on the class schedule; these are soft due dates. It is recommended that these
            readings, activities, and quizzes be completed on time. Late work in Revel will
            be accepted at 50% credit.

      3.    My Virtual Child Activities (80 points): Accessed through Revel, the My
            Virtual Child Assignment allows for exploration of issues related to Child
            Development by raising a virtual child. At four points throughout the course,
            you will be expected to have raised your child to a certain age and complete
            reflection essay (questions available via BBL). A typed, double-spaced, copy 80
            will be submitted via Turnitin. It is expected these responses will be ~2 pages
            in length.

            Please note that simply raising the child to the expected age will earn you NO
            points. To earn points for My Virtual Child:
            1) Raise the child till EXPECTED age before completing essay (0 points if
                virtual child is less than expected age, even if you turn in the essay on BBL)
            2) Write a reflection essay answering the prompt on BBL and submit via
                TurnItIn before deadline.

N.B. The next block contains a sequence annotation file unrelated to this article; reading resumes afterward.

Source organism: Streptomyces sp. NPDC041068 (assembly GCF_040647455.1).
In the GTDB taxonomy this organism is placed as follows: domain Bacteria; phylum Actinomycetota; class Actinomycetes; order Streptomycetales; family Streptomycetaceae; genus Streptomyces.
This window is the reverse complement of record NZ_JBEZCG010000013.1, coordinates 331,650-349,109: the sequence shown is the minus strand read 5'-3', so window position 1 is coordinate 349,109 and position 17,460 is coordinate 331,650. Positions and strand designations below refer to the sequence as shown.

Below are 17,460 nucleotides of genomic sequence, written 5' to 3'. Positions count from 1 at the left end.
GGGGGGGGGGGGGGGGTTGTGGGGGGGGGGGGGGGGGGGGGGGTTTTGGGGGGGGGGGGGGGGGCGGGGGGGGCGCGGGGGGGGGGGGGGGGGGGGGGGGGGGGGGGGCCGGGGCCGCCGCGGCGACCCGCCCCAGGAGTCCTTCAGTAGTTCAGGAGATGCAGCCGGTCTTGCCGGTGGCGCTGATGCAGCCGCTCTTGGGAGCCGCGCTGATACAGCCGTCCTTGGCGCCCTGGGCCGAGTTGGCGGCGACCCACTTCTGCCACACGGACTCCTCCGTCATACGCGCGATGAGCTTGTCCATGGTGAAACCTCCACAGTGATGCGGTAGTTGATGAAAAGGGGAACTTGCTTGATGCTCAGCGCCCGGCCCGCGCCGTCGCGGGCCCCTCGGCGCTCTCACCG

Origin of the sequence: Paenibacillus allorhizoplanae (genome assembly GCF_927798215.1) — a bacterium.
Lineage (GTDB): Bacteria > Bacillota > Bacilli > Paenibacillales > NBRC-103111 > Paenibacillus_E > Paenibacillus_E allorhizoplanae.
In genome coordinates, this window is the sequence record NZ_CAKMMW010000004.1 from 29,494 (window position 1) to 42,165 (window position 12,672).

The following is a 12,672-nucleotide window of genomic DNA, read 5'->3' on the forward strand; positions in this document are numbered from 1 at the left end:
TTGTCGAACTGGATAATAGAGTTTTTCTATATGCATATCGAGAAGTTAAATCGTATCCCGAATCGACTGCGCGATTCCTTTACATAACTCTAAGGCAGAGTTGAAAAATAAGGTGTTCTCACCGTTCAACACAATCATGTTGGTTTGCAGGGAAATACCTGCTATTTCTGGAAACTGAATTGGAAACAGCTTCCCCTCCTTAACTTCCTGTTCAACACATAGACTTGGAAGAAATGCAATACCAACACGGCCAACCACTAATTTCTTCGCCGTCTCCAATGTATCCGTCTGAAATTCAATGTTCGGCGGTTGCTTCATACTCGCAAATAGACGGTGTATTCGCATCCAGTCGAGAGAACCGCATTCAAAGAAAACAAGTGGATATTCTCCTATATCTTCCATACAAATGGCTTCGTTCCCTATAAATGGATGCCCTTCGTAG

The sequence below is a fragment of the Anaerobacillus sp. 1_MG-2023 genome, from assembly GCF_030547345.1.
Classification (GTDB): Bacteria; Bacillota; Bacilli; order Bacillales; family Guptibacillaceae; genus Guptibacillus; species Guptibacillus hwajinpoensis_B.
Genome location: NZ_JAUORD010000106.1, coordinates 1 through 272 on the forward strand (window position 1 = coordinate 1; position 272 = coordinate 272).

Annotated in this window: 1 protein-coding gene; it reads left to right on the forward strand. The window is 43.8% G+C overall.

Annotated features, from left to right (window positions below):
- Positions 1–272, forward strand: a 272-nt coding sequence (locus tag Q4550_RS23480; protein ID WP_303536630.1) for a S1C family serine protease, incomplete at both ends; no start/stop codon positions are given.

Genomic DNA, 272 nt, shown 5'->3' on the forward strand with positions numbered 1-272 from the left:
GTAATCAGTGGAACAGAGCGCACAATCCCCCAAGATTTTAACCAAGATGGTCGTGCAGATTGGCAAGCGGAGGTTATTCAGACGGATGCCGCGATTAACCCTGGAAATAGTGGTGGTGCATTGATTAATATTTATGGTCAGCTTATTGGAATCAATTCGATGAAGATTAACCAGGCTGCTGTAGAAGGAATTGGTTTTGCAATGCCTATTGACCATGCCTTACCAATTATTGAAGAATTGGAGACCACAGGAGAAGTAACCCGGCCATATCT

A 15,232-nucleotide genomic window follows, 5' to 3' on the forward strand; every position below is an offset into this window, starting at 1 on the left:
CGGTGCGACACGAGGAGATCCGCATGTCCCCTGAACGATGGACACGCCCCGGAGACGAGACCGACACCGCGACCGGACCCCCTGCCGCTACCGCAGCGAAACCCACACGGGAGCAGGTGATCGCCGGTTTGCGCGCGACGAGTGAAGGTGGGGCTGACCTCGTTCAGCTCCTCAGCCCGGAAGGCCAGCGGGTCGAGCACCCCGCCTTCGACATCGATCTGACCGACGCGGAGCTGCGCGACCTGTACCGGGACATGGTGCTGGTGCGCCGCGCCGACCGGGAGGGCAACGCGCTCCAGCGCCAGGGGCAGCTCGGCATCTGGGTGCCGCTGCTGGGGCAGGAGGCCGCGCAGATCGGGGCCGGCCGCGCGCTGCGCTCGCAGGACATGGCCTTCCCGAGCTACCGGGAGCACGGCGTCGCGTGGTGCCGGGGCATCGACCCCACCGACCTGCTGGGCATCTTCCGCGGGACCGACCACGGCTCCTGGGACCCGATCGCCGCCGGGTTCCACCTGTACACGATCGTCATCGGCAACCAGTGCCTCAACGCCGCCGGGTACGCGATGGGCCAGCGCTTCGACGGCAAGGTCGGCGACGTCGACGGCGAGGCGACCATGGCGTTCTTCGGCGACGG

4.    Class activities (30 points): Individual activities related to course material will 30
            be occur throughout the semester. There will be Thursday student work
            assignments individually assigned and completed through BBL.

      5.    Participation/Attendance (10 points): We only have 16 class meetings and             10
            this includes our Final Exam Activity. Attendance and participation in our
            Tuesday synchronous instruction is crucial to your success. Contributing class
            discussion, class polls, and learning activities is important, and consistent
            absences will negatively impact a student’s ability to earn these points. In
            addition to the 10 points possible, 5 Extra credit points can be earned by
            attending all class meetings.

                                                                                      Total: 530